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AT&T Snaps Up Aloha Partners' Spectrum - Broadcasting & Cable

AT&T Snaps Up Aloha Partners' Spectrum

Aloha Had Been Testing Hiwire Mobile-TV Device on Spectrum Purchased by AT&T
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Consolidation continues to hit the nascent mobile-TV space, as AT&T announced that it will purchase licenses to 700-megahertz spectrum from Delaware-based Aloha Partners for some $2.5 billion in cash.

Aloha had been using the wireless spectrum to test a mobile-TV service, Hiwire, based on the DVB-H transmission standard.

Under the deal, just approved by AT&T's board, AT&T will get spectrum licenses covering 196 million people in 281 markets, including 72 of the top 100 and all of the top 10 markets in the United States. The telco expects the deal to pass government approval and close within the next six to nine months.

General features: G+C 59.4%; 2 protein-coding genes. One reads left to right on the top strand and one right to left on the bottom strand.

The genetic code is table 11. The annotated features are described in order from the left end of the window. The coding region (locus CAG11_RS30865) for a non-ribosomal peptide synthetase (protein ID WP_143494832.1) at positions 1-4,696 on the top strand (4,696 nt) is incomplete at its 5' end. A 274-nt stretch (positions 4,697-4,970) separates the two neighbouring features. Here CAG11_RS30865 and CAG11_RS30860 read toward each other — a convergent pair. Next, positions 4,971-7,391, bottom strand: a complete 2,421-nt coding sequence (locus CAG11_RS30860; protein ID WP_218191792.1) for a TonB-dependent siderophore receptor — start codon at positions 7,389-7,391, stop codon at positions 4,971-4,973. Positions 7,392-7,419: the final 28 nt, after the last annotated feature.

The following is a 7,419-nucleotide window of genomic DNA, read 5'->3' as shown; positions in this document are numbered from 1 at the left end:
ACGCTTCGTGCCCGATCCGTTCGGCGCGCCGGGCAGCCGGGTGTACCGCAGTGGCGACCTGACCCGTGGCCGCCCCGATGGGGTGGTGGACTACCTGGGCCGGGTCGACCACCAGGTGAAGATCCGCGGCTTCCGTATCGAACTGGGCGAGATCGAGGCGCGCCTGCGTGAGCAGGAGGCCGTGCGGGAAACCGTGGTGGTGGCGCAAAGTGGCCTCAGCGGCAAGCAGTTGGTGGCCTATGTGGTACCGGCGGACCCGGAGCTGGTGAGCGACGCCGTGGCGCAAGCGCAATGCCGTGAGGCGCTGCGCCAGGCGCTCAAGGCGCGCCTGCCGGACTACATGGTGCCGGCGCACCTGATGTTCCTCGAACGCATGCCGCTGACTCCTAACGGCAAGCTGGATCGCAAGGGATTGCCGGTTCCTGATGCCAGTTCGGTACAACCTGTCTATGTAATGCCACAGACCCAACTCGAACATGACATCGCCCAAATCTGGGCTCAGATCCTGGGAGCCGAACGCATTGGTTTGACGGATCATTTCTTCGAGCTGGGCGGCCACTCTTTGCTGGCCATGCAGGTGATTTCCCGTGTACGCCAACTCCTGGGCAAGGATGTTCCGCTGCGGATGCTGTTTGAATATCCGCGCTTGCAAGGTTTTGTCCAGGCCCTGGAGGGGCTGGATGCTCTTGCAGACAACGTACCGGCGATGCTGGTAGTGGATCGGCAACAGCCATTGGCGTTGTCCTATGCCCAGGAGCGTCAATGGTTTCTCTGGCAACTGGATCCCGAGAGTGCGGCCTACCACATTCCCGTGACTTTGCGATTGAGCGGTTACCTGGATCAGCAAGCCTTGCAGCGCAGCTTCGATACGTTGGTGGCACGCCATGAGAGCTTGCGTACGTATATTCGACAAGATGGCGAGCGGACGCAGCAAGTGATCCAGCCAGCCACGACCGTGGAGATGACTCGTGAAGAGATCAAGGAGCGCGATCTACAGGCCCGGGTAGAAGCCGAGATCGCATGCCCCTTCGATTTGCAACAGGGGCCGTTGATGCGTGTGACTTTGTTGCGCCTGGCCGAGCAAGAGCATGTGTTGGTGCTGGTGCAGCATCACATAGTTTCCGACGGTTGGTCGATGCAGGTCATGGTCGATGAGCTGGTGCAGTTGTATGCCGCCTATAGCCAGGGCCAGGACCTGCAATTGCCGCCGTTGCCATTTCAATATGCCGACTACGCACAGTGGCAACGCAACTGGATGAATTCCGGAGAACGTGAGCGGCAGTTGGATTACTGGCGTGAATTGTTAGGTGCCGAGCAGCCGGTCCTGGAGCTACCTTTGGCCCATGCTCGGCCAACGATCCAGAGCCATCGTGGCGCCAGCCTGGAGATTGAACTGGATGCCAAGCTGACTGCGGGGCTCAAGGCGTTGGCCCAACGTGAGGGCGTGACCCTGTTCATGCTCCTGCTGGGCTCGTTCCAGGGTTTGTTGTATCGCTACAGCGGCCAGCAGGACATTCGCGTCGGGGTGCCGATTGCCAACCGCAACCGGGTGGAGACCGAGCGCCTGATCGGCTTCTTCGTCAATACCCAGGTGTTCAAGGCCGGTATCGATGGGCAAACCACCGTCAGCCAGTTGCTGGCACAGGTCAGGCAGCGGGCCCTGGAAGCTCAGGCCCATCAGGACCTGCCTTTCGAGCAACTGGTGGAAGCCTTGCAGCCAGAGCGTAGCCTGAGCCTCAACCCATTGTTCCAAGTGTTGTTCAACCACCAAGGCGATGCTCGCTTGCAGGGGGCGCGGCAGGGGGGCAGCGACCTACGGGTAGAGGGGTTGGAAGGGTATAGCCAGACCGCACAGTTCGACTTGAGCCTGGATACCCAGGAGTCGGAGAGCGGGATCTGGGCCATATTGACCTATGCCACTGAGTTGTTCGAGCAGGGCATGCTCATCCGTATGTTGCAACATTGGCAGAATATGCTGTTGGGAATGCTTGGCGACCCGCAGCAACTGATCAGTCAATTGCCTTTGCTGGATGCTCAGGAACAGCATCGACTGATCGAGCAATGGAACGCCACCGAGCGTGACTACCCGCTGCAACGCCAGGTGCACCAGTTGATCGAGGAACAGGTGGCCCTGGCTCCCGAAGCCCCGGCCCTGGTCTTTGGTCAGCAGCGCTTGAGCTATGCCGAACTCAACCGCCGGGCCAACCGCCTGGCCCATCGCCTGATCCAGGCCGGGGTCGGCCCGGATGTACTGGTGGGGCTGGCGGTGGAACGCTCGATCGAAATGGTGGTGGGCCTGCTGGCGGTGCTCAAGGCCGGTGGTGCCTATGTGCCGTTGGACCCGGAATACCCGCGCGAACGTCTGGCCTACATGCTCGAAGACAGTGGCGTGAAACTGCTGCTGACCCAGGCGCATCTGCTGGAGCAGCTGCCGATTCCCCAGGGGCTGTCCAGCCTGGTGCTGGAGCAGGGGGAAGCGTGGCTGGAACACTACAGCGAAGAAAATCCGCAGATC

The AT&T-Aloha transaction is the second deal in the past four months for wireless spectrum that was being used to test a mobile-TV service that could potentially compete with Qualcomm's MediaFLO, the live TV service already rolled out by Verizon Communications in some 30 markets and due to be marketed by AT&T later this year.

In July, Crown Castle International agreed to lease the U.S. nationwide 1670-1675 MHz spectrum it owns to two private-equity firms for a $13 million annual lease fee. That move essentially pulled the plug on Modeo, its DVB-H mobile-TV effort.

Aloha, the largest owner of 700-MHz spectrum, had been testing the Hiwire service in Las Vegas using its 12 MHz of spectrum (two 6-MHz channels) in partnership with satellite operator SES Americom and a number of content providers. Just last month, it struck a deal with $32.5 million cash deal with station group LIN TV for some 31 additional licenses in the 700-MHz band.

"Customer demand for mobile services, including voice, data and video, is continually increasing," said Forrest Miller, AT&T group president of corporate strategy and development, in a statement. "Aloha's spectrum will enable AT&T to efficiently meet this growing demand and help our customers to stay connected to their worlds."

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